Interview with Hazel White, Director at Open Change
By Thomas Brandenburg
“There is a real opportunity for service design to be used alongside other improvement methodologies in the National Health Service in Scotland. Open Change have worked with NHS colleagues on a number of initiatives, including introducing service design training – this is an area in which I see huge opportunity to empower and enable staff and patients to make change happen.” —Hazel White
What catalysts are helping shape the adoption of service design in your country?
There is a real desire in Scotland for public sector organisations to work together to provide value for citizens. We need to share resources to be efficient and we need to do good user-research to ensure services are accessible to all. Service Design is helping develop the capacity and communities to do this.
What organizations are at the forefront of successfully delivering service innovation across cultures?
The Scottish Government is taking a role with its Scottish Approach to Service Design – encouraging sharing and adoption of shared approaches, tools and methods. #oneteamgov and #oneteamgovscot http://www.oneteamgov.uk are active in bringing a range of people together to think about how government can provide better services and be a better place to work.
Do you know any universities that are fostering the development of service designers in your country?
In Scotland, the development of focussed service design training is happening in a range of different ways. I set up and ran the successful Design for Service Masters Course at the University of Dundee – graduates from this programme work all over the world as Service Designers – and include Lauren Currie who co-founded Snook, Scotland’s first Service Design Agency with Sarah Drummond. Public sector organisations we worked with on live projects were keen to upskill their staff in SD, but could not afford to release them for 12 months to study for a masters degree.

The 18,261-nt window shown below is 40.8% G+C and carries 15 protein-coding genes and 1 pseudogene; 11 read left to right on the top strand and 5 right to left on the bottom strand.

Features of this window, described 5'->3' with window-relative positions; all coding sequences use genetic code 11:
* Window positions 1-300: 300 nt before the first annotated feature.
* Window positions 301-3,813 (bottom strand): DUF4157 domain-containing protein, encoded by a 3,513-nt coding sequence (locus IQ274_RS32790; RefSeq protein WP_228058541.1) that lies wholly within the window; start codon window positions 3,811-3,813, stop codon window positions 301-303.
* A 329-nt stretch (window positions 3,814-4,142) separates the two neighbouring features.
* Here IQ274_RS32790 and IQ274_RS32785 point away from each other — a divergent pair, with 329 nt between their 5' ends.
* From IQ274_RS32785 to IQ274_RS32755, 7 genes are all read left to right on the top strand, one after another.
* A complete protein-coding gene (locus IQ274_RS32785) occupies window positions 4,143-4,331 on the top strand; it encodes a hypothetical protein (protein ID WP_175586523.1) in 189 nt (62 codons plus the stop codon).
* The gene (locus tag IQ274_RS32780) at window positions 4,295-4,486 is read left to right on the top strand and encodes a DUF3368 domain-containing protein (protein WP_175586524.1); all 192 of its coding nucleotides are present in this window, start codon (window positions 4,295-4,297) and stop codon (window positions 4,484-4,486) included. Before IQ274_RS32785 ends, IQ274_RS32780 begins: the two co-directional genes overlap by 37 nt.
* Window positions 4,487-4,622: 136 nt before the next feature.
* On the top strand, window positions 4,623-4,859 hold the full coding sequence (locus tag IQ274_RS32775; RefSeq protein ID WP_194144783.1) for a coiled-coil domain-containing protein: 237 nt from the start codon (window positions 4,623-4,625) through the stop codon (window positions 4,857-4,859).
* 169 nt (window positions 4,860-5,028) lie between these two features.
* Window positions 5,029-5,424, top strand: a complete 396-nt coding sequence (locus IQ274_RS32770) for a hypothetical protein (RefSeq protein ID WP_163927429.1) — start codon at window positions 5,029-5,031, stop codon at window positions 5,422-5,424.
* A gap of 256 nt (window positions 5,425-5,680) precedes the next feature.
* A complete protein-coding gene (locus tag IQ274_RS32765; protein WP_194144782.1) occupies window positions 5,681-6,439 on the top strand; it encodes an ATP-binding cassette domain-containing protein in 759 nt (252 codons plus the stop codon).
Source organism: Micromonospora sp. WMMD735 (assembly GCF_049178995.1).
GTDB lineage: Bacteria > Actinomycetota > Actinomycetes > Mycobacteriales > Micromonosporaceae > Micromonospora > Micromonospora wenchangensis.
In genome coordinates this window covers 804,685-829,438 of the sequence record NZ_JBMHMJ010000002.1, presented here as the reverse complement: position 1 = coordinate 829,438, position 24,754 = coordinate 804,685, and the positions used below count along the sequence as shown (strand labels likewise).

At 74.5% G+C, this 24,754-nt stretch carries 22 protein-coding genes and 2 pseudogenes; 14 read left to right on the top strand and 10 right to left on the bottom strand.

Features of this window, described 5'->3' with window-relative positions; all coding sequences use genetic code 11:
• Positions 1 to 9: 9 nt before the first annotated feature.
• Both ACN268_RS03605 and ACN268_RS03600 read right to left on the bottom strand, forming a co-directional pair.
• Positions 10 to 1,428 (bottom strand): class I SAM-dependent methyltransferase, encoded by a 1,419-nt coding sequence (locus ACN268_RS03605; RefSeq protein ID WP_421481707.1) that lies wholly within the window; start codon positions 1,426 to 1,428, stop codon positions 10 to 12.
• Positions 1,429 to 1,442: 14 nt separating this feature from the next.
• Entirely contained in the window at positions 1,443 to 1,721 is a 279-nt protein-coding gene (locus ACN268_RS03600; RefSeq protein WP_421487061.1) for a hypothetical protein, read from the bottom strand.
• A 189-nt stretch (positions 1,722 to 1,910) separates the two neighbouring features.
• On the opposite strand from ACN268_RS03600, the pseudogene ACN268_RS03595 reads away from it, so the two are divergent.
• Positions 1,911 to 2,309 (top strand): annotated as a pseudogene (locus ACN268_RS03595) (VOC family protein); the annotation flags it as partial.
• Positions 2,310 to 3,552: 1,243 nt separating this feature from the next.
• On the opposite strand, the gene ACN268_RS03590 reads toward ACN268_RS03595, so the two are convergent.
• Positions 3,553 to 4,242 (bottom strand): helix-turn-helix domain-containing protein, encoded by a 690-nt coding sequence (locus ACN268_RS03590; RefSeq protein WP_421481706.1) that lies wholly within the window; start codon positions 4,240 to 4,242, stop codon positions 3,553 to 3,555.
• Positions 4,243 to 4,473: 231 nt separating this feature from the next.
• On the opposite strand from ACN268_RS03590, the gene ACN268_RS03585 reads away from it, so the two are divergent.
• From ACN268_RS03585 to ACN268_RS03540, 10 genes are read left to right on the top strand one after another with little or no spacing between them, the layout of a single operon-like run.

Joyce Yee, Lindsay Lennon and I did a UK Research Council funded project into what public and third sector organisations valued about a ‘design-led’ approach to innovation and/ or organisational chang (available at http://valuingdesign.org). We found that leadership buy-in, building capacity in an organisation’s own staff and fostering a community of service design literate champions was key to making a design-led approach stick. I subsequently left academia, set up Open Change and began providing in-house training in organisations. As this has grown – we have founded the Service Design Academy (sda.ac.uk) in partnership with D&A College and are providing online and face to face training in service design. So, although there is a place for service design education in Universities, we can provide training at scale by fitting around people’s working lives.
What are the next industries that will be disrupted in the near future in your country that service design can help?
There is a real opportunity for service design to be used alongside other improvement methodologies in the National Health Service in Scotland. Open Change have worked with NHS colleagues on a number of initiatives, including introducing service design training – this is an area in which I see huge opportunity to empower and enable staff and patients to make change happen. The Chief Medical Officer for Scotland highlighted this approach in her 2017 report – Realising Realistic Medicine.
(Available at : http://www.gov.scot/Resource/0051/00514513.pdf pg 14)
What are the podcasts/books/blogs that you go to to stay inspired around service design?
Marc Fonteyn’s Service Design Show is great – both in terms of content and the way you can just listen to specific relevant segments. (https://www.youtube.com/watch?v=Q8WHHKchHHM) I’m really looking forward to the publication of This is Service Design Doing (Marc Stickdorn, Markus Hormess, Adam Lawrence, Jakob Schneider, 2017).
I really enjoy the sharing ethos of blogs from Snook, Uscreates and Futuregov and wish we could get around to doing the same.
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